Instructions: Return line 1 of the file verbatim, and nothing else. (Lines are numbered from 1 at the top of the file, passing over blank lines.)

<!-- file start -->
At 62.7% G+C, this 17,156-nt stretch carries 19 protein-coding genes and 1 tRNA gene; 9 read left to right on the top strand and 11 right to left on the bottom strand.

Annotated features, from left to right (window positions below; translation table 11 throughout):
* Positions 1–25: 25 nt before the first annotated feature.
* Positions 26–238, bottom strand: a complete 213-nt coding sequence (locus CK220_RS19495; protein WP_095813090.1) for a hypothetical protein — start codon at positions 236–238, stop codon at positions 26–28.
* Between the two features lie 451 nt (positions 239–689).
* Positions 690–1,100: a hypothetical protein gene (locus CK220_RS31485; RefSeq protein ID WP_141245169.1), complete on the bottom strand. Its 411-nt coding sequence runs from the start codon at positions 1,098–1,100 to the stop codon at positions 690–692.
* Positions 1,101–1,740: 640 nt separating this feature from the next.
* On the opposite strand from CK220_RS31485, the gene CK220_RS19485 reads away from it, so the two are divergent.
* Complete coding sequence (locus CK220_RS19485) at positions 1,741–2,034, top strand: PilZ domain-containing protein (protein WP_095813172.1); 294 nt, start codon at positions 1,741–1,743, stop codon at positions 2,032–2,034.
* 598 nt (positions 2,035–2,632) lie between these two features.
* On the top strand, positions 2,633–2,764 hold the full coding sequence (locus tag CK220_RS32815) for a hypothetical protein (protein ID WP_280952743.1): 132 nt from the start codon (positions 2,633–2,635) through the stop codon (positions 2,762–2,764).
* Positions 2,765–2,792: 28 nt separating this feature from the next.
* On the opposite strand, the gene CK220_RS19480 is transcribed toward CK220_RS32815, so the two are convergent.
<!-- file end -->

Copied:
At 62.7% G+C, this 17,156-nt stretch carries 19 protein-coding genes and 1 tRNA gene; 9 read left to right on the top strand and 11 right to left on the bottom strand.